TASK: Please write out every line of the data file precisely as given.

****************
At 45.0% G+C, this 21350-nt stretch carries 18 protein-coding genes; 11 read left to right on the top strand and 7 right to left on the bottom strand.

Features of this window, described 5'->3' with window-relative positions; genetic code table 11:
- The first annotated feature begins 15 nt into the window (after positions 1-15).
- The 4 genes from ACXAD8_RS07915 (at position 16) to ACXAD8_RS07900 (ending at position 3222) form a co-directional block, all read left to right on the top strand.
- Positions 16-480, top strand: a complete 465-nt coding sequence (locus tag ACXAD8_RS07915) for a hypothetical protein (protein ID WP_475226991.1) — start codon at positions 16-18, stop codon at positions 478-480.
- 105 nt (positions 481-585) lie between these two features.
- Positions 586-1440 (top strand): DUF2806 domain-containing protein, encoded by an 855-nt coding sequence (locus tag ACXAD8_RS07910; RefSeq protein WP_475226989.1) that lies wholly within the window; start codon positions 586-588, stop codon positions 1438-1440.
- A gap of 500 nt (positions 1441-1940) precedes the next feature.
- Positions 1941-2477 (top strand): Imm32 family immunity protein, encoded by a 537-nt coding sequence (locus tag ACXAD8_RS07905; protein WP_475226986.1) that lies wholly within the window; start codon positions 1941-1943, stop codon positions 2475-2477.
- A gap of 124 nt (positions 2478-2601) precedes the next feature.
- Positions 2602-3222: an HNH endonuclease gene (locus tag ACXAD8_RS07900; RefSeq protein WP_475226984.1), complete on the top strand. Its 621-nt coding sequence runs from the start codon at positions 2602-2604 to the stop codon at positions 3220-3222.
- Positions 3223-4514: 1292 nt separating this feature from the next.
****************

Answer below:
At 45.0% G+C, this 21350-nt stretch carries 18 protein-coding genes; 11 read left to right on the top strand and 7 right to left on the bottom strand.

Features of this window, described 5'->3' with window-relative positions; genetic code table 11:
- The first annotated feature begins 15 nt into the window (after positions 1-15).
- The 4 genes from ACXAD8_RS07915 (at position 16) to ACXAD8_RS07900 (ending at position 3222) form a co-directional block, all read left to right on the top strand.
- Positions 16-480, top strand: a complete 465-nt coding sequence (locus tag ACXAD8_RS07915) for a hypothetical protein (protein ID WP_475226991.1) — start codon at positions 16-18, stop codon at positions 478-480.
- 105 nt (positions 481-585) lie between these two features.
- Positions 586-1440 (top strand): DUF2806 domain-containing protein, encoded by an 855-nt coding sequence (locus tag ACXAD8_RS07910; RefSeq protein WP_475226989.1) that lies wholly within the window; start codon positions 586-588, stop codon positions 1438-1440.
- A gap of 500 nt (positions 1441-1940) precedes the next feature.
- Positions 1941-2477 (top strand): Imm32 family immunity protein, encoded by a 537-nt coding sequence (locus tag ACXAD8_RS07905; protein WP_475226986.1) that lies wholly within the window; start codon positions 1941-1943, stop codon positions 2475-2477.
- A gap of 124 nt (positions 2478-2601) precedes the next feature.
- Positions 2602-3222: an HNH endonuclease gene (locus tag ACXAD8_RS07900; RefSeq protein WP_475226984.1), complete on the top strand. Its 621-nt coding sequence runs from the start codon at positions 2602-2604 to the stop codon at positions 3220-3222.
- Positions 3223-4514: 1292 nt separating this feature from the next.